London 2012: Helping to ensure everything is in working order

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IN OUR feature on London 2012 Games Makers last week, we asked others involved in the Olympics and Paralympics to get in touch with group sports editor Derek Bish and Wattisfield’s Mike Newton did exactly that.

I have the privilege of being a field of play team leader for the wheelchair basketball in the Paralympics.

My role is to lead a team of 13 people making sure that everything from the changing room through to the actual basketball court is in proper working order and that the teams have everything they need for warm-up, practice and playing. In common with many other Games Makers, my recruitment started in May 2011 with an interview at the ExCeL Centre in Docklands.

My first training was an induction at Wembley Arena in the deep snow in February where Jonathan Edwards hosted a motivational event to tell volunteers what to expect in the coming training processes.

I’ve since had leadership training and role-specific training and the only session left is venue-specific training, where we are shown the actual playing sites.

I have two shifts at the Basketball Arena in the Olympic Park and two in the North Greenwich Arena, aka the Dome or the O2 Arena.

I have another six shifts at the Lee Valley and Hackney training centres, where the teams have the opportunity to practise away from the main competition venues.

I note with interest one of the volunteers featured in your article last week will also be at the wheelchair basketball. I hope our paths will cross.

On the whole I have been impressed by the quality of the management and the training offered, but I would be lying if I said I’m fully confident about the work that lies ahead.

The scale of the operation is enormous and the consequences of making an error are huge.

Still, I am very excited about the whole thing and can hardly wait for it to start.

It will be a great thing to tell my grandchildren (if/when they arrive), especially if either of the GB teams pull off a medal.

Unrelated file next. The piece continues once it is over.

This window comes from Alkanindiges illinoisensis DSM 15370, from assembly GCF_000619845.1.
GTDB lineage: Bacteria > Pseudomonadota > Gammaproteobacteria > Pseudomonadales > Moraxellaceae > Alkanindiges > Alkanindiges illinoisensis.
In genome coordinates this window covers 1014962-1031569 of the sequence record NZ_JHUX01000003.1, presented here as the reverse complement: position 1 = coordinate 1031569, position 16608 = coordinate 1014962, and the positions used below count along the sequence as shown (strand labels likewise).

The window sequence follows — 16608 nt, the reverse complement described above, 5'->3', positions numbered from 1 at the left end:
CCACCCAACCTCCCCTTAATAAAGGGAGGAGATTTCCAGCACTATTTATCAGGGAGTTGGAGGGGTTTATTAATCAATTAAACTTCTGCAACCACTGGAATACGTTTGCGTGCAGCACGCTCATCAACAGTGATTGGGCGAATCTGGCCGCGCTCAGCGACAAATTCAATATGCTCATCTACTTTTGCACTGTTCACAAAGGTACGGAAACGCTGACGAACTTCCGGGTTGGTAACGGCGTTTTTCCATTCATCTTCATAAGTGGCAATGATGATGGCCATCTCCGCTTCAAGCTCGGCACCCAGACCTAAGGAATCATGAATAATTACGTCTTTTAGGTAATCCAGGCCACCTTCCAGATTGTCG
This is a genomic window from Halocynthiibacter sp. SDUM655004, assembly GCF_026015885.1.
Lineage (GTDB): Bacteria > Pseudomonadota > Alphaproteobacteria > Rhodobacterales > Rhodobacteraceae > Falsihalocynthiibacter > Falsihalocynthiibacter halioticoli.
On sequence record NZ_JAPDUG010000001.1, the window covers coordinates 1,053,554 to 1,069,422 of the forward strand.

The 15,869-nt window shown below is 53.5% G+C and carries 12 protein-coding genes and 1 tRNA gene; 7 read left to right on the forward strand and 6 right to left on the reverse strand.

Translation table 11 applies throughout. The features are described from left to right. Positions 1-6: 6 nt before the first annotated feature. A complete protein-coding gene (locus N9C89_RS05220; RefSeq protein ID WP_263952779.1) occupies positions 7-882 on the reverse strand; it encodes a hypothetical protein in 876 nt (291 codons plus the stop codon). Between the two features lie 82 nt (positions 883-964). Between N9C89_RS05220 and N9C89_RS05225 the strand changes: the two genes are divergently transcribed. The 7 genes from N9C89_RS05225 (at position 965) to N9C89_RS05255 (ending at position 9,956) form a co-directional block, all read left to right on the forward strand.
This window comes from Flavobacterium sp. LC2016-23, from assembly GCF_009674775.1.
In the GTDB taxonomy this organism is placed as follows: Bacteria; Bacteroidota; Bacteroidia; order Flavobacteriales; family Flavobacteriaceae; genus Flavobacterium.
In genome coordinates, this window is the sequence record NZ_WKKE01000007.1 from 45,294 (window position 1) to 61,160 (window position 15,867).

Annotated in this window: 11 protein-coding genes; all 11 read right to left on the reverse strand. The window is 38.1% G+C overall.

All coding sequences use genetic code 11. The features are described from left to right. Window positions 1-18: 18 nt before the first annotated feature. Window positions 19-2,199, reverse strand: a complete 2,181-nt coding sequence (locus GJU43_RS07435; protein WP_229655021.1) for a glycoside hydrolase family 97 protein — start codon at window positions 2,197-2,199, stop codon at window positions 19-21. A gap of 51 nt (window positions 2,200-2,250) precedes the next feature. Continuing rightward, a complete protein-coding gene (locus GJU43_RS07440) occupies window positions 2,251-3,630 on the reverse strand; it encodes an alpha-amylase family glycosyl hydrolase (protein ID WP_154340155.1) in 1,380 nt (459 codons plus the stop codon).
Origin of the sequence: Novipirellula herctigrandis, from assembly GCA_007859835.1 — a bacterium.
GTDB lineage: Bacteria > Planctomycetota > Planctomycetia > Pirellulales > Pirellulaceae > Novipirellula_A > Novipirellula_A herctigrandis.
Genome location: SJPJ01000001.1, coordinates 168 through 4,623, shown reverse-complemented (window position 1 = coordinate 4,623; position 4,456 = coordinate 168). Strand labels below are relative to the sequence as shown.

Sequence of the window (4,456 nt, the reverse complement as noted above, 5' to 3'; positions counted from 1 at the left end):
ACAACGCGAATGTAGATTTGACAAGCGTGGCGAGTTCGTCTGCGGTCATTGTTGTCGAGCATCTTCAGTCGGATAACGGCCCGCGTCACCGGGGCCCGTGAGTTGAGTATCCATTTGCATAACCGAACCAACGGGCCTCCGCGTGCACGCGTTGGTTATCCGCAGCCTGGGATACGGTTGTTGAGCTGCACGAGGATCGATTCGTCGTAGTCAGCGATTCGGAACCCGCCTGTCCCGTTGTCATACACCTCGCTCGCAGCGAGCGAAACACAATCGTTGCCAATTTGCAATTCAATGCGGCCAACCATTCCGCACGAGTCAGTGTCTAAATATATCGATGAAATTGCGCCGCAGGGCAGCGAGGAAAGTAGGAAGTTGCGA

I got involved in wheelchair basketball in 2003 when my son James joined the Bury Bombers, having just got over the first of three operations for his Perthes’ Disease (malformation of the hips).

I am involved in the wider organisation of the game, having just retired as chairman of the Bombers after several years.

I also set up the Eastern Region Association, which supports the best women’s team in the country, the Eastern Blue Stars based in Sudbury, and also the East Rising Suns, the junior teams (under-15s and under-19s) that compete in the National Championships every October.

It was in the East Rising Suns that Norwich’s Amy Conroy played her first competitive match where she was immediately spotted by the GB coach Gary Peel.

I am a qualified table official and have officiated at many National League matches and other tournaments such as the Sainsbury’s School Games.

As you may remember, James has just competed in the Under-22 European Championships as part of the Great Britain team, where we came fourth, successfully qualifying for the World Championships in Turkey next year.

One of my colleagues from the Bombers, Barry Anderson from Culford, is also working in the field of play and at the moment we’ve established that he will be in my team on one occasion.

Mike Newton (Wattisfield)